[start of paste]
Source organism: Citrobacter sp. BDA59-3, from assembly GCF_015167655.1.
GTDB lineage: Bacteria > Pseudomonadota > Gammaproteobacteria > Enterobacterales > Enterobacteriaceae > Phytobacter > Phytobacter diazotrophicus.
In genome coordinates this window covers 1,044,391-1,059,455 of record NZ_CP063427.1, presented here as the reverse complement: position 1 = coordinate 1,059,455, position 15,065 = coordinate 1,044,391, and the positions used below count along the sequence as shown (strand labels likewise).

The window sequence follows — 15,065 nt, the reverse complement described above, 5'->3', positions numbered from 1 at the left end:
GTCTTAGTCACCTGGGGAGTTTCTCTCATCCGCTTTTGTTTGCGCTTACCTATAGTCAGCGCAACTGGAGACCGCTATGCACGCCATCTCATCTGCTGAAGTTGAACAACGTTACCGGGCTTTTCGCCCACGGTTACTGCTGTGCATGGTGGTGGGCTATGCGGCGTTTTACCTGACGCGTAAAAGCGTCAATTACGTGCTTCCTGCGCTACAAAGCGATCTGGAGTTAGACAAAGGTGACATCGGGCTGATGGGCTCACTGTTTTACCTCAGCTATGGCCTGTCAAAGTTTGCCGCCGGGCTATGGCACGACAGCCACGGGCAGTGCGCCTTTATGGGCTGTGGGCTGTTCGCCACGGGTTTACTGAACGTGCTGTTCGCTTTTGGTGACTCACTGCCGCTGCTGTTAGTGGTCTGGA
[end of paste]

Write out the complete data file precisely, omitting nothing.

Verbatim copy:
Source organism: Citrobacter sp. BDA59-3, from assembly GCF_015167655.1.
GTDB lineage: Bacteria > Pseudomonadota > Gammaproteobacteria > Enterobacterales > Enterobacteriaceae > Phytobacter > Phytobacter diazotrophicus.
In genome coordinates this window covers 1,044,391-1,059,455 of record NZ_CP063427.1, presented here as the reverse complement: position 1 = coordinate 1,059,455, position 15,065 = coordinate 1,044,391, and the positions used below count along the sequence as shown (strand labels likewise).

The window sequence follows — 15,065 nt, the reverse complement described above, 5'->3', positions numbered from 1 at the left end:
GTCTTAGTCACCTGGGGAGTTTCTCTCATCCGCTTTTGTTTGCGCTTACCTATAGTCAGCGCAACTGGAGACCGCTATGCACGCCATCTCATCTGCTGAAGTTGAACAACGTTACCGGGCTTTTCGCCCACGGTTACTGCTGTGCATGGTGGTGGGCTATGCGGCGTTTTACCTGACGCGTAAAAGCGTCAATTACGTGCTTCCTGCGCTACAAAGCGATCTGGAGTTAGACAAAGGTGACATCGGGCTGATGGGCTCACTGTTTTACCTCAGCTATGGCCTGTCAAAGTTTGCCGCCGGGCTATGGCACGACAGCCACGGGCAGTGCGCCTTTATGGGCTGTGGGCTGTTCGCCACGGGTTTACTGAACGTGCTGTTCGCTTTTGGTGACTCACTGCCGCTGCTGTTAGTGGTCTGGA